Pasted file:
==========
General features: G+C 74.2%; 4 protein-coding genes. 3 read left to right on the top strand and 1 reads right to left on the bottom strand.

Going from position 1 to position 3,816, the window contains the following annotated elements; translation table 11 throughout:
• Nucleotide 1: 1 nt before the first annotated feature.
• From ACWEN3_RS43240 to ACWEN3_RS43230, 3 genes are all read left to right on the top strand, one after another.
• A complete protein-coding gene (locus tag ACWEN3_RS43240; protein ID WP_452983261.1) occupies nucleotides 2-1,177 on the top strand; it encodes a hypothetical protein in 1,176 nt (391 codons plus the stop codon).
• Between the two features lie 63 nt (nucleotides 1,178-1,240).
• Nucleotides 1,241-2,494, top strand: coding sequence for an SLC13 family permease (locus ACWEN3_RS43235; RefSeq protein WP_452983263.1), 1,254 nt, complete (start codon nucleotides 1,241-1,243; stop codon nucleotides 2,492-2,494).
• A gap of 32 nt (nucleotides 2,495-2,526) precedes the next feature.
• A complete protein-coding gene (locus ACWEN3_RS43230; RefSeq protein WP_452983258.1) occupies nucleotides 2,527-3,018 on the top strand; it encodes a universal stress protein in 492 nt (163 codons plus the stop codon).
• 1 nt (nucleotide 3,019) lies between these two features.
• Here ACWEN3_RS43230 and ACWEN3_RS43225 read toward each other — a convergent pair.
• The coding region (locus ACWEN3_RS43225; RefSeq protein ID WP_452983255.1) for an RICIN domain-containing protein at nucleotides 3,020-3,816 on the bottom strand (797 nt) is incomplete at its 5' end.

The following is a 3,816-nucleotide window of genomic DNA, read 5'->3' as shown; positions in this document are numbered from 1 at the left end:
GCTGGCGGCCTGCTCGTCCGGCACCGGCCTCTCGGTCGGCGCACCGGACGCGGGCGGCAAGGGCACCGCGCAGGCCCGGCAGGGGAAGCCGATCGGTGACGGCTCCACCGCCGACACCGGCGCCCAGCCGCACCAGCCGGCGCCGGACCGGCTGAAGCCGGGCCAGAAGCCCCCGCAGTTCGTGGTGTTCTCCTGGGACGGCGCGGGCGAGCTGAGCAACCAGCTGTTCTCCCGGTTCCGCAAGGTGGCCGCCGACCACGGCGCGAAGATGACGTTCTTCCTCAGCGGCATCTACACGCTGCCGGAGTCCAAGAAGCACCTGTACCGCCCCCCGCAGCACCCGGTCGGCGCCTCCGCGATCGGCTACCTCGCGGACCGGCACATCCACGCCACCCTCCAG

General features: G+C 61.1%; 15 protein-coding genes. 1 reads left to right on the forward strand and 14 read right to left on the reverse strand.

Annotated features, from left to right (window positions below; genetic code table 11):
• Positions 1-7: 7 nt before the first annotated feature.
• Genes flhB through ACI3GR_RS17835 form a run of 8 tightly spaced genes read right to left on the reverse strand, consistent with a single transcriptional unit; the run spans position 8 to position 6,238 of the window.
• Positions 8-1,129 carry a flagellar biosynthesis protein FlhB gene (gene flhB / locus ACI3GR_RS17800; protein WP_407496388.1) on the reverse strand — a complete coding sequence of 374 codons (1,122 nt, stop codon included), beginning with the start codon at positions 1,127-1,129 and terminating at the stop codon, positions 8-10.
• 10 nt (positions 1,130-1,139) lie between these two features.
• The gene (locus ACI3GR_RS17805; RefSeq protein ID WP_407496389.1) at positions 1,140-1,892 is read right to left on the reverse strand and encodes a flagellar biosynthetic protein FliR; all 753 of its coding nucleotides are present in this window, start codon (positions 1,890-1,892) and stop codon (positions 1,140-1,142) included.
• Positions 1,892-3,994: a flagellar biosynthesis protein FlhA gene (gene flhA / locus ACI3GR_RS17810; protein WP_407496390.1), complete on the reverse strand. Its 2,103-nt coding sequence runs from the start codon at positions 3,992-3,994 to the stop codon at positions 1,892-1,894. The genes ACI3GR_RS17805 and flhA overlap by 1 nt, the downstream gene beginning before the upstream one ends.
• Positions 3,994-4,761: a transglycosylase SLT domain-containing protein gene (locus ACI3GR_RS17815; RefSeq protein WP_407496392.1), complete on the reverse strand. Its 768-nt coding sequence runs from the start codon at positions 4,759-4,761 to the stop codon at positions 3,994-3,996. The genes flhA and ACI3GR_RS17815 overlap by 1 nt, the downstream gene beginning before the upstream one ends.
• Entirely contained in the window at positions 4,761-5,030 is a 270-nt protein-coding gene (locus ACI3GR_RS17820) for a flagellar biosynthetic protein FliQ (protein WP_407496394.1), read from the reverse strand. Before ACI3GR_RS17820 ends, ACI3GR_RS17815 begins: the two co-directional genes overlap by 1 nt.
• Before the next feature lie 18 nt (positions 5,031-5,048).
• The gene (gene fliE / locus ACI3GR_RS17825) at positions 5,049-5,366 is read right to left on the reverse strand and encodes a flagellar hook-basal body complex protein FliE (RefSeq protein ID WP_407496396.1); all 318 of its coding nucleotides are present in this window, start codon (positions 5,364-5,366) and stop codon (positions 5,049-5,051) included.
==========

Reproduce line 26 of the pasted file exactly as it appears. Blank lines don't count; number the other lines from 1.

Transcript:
• The gene (gene fliE / locus ACI3GR_RS17825) at positions 5,049-5,366 is read right to left on the reverse strand and encodes a flagellar hook-basal body complex protein FliE (RefSeq protein ID WP_407496396.1); all 318 of its coding nucleotides are present in this window, start codon (positions 5,364-5,366) and stop codon (positions 5,049-5,051) included.